And now a break from our house plant discussion, to mention something else.
Last Friday, when I showed the photo of the Fiddle-leaf Fig, sharp eyed viewers may have noticed something from the window behind the fig. There was something that looked like straw out that window.
Here it is for those of you that were too busy looking at the fig. Yes, this is my back lawn–under a bed of pine needles.
Here are some shrubs, under the same bed of those same needles.
What on earth is happening? Are all my pine trees dying?
Well, thankfully not, although you wouldn’t know it from the needle drop. This happens to evergreens, more or less (this year it’s more) every autumn. I suspect the needle drop is heavier because we had a very wet spring, summer and fall; therefore there are more needles to drop.
All evergreens, both broadleaf (hollies, rhododedrons, mahonias and the like) and needled drop a portion of their foliage every autumn. It’s just that in some years, that “drop” is much more pronounced than in others. And if the “drop” is particularly heavy–or if you are new to gardening or new to a particular type of evergreen, this may be new to you. Don’t panic–it’s okay.
If you are concerned that something is NOT normal, by all means, take a branch or small piece (in a sealed plastic bag) in to your nearest garden center or cooperative extension service. They should be able to tell you whether what’s going on is normal for your plant, or if you have an issue that needs addressing.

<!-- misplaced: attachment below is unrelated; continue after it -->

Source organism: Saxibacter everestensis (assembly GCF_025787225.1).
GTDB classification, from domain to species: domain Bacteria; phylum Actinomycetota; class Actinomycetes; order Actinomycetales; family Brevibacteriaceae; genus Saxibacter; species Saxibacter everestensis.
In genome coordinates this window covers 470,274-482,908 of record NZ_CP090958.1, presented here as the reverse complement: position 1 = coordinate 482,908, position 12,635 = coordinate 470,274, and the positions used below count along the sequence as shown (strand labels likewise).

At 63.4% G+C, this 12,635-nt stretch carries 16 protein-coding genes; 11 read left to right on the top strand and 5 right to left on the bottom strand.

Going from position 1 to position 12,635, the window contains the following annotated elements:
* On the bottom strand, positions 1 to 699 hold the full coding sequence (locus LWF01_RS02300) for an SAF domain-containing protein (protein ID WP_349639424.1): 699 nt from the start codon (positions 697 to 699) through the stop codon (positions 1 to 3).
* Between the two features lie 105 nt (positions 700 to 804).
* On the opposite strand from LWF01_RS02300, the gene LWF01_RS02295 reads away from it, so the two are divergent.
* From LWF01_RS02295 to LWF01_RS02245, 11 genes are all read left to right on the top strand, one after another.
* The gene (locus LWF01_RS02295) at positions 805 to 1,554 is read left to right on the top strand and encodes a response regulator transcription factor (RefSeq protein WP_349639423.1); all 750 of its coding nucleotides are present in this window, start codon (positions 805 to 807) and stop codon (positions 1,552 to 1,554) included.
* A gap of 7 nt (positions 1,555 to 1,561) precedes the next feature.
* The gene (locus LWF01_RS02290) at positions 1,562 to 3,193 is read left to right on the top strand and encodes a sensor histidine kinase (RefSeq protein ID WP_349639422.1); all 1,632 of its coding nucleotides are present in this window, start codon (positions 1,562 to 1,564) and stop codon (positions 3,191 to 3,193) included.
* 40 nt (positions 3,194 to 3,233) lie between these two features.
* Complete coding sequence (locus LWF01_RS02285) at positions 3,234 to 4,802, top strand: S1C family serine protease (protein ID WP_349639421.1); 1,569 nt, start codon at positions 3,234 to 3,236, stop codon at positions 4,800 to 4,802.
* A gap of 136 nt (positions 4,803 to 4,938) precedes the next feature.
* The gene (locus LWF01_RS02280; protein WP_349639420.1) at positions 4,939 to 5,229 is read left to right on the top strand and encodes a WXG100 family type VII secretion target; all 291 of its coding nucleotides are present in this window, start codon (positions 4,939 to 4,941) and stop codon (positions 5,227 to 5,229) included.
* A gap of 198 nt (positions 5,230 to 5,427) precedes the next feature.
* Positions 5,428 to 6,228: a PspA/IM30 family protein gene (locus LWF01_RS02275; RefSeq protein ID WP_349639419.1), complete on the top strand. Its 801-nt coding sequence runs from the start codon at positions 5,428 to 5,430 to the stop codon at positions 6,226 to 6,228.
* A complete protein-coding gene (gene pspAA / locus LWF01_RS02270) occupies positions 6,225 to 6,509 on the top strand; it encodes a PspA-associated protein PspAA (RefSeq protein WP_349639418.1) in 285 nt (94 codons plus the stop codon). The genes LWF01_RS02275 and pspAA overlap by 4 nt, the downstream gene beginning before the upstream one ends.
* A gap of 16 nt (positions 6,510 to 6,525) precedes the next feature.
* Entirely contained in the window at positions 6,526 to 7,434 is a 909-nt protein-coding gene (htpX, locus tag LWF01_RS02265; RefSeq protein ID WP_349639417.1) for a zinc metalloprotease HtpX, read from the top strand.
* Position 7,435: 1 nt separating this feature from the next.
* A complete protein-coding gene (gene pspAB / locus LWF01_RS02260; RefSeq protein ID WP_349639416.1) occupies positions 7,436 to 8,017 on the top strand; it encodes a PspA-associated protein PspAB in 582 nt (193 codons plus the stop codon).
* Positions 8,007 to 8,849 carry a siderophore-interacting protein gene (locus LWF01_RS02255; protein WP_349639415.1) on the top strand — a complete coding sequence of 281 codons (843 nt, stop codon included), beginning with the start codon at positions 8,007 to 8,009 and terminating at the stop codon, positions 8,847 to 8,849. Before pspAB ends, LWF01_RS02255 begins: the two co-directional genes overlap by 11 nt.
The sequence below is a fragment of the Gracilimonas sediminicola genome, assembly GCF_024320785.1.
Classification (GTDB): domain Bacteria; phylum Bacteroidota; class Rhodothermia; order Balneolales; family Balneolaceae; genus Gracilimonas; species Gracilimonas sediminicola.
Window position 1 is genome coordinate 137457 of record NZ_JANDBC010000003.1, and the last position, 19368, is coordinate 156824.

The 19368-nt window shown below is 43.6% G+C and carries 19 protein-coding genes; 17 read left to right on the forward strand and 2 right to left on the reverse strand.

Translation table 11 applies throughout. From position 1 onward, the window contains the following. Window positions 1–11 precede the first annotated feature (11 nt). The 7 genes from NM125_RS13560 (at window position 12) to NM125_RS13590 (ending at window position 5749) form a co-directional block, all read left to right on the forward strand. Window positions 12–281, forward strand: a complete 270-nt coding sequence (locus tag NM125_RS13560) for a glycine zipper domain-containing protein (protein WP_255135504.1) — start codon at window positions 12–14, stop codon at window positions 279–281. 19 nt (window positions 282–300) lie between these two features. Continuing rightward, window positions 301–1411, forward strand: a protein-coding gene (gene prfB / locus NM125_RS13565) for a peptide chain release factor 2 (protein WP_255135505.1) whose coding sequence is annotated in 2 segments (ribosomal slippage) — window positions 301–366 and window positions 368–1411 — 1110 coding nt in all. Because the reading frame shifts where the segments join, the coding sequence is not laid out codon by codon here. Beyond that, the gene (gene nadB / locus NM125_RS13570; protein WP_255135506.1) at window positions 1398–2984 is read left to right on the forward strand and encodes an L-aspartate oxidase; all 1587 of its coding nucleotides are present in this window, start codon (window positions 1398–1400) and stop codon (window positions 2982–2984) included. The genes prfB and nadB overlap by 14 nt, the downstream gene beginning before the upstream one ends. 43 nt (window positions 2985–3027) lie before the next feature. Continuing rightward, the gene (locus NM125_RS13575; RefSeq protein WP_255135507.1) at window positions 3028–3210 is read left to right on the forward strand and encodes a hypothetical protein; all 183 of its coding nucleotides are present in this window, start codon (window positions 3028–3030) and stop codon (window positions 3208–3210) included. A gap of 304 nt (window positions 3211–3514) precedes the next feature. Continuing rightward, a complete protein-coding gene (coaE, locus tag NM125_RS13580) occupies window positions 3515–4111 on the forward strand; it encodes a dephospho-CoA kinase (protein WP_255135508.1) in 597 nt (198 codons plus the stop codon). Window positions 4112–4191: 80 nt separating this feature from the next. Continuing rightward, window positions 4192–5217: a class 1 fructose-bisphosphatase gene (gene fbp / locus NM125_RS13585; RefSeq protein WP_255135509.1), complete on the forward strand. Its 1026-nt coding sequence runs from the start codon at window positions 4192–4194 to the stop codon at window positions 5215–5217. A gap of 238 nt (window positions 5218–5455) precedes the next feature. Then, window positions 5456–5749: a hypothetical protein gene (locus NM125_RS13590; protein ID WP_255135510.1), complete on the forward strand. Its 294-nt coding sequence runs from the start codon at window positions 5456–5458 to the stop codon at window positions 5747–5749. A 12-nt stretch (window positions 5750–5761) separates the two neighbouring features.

But if you have a tree that looks like this, don’t worry–’tis the season!
Here in the United States, today is Labor Day–a day that many folks think of as the “end” of the summer season. Students go back to school (if they haven’t already) and the “carefree” attitude that many adopted in July and August seems to evaporate.
As much as I try to hang on to a summery attitude–at least until the official start of autumn on September 23 this year–nature doesn’t always cooperate with me. This is what I am seeing.
The plumes of that “annual” pennisetum in the above photo are already more brown than red. In fact, birds have harvested some of the brown stalks completely, a sure sign of coming autumn.
And of course, here are the ubiqutous maple “noses” although these are only half formed. These are the seed pods of various maple trees–in this case, my neighbor’s Japanese maple. There were some double podded ones–the ones that gives them the name “noses,” but their color wasn’t nearly so pretty.
My common milkweed, going to seed.
In my town, we go back to school tomorrow but most of the towns around us went back last week in a heat wave (unlike most of the country, we here in Connecticut do things by town not county. So the next time you think your state government is inefficient, remember that we have 168 of them in the 3rd smallest state! Ugh!)
But back to school is definitely the “end of summer” for a lot of people. So savor today!